Pix couresy postnoon.com
A NON-Governmental Organisation (NGO), Wildlife Conservation Society, is currently carrying out research in Kalambo River Forest in the newly established Kalambo District, Rukwa Region, in an effort to identify different species of animals including baboons living in the forest as well as their population.
The least known Kalambo River Forest is an important corridor for wild animals when migrating from Rwafi Forest Reserve to the neighbouring Zambia and on their way to their sanctuary at Katavi National Park in the neighbouring Katavi Region.
Explaining the importance of such animal migration, the Tanzania Forest Services (TFS), in Southern Highland Zone , Mr Bruno Mallya, said that of late, a herd of 13 elephants that migrated from the Katavi National Park via Rwafi Forest Reserve was seen in the forest before proceeding to the neighbouring Zambia and later returned to their sanctuary. Mr Mallya further noted that the Kalambo River Forest covers 41,958ha which was officially gazetted as Forest Reserve in 1957.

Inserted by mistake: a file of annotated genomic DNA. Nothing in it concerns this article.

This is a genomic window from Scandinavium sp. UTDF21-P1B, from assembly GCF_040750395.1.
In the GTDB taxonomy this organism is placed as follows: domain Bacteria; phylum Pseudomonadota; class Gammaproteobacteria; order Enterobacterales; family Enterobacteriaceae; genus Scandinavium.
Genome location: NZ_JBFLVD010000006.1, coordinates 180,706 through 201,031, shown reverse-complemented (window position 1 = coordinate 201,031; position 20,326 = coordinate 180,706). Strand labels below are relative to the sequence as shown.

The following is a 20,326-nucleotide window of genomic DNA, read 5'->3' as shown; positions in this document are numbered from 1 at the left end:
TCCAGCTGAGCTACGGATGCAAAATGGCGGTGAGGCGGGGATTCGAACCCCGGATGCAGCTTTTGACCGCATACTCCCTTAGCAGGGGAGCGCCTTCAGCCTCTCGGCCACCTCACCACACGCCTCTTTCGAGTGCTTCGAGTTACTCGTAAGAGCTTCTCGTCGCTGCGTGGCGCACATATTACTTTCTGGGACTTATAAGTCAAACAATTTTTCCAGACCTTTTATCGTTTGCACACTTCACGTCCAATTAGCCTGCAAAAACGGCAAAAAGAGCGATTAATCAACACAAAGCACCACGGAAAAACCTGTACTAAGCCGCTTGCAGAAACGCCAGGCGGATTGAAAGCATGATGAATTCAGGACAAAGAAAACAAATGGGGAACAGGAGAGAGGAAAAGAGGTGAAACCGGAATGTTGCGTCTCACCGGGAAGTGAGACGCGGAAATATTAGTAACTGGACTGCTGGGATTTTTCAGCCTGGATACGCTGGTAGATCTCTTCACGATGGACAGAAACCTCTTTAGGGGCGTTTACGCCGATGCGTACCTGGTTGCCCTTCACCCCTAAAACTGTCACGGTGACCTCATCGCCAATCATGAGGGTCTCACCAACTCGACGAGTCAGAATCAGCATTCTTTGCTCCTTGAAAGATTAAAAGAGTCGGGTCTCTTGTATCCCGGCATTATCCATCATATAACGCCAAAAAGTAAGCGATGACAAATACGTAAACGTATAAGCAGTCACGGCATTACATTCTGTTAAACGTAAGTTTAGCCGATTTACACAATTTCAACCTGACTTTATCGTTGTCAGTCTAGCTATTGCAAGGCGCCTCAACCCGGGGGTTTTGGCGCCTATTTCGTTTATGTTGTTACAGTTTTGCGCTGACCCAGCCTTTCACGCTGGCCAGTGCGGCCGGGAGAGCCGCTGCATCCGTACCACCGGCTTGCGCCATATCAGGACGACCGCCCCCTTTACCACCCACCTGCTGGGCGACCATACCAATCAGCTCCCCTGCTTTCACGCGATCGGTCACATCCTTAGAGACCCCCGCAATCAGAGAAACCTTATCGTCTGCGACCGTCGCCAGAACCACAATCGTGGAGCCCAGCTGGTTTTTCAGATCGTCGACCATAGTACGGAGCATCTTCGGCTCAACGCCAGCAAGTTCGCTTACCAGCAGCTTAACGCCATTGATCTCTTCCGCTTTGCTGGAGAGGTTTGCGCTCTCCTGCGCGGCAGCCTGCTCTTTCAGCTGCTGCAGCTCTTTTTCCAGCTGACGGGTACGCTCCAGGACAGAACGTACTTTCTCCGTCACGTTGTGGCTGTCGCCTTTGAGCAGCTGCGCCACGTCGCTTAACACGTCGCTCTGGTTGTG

"The Kalambo River which carries the name of the Forest Reserve has over 15 tributaries and flows into Lake Tanganyika through Kalambo Falls at Kapozwa Village in Kalambo District," added Mr Mallya.
The Kalambo River Forest which is wholly covered with woodland has been divided into three attractive scenarios including mountainous areas, basin as well as grass and streams which is also famous as a highly fertile land with abundant water throughout the year.
"In an effort to enhance its protection we (TFS) have set 150 beehives in the Kalambo River Forest to increase the government income," added Mr Mallya However, he listed several challenges the forest faces such as hard core poachers killing animals by setting snares along the passage used by the migrating animals.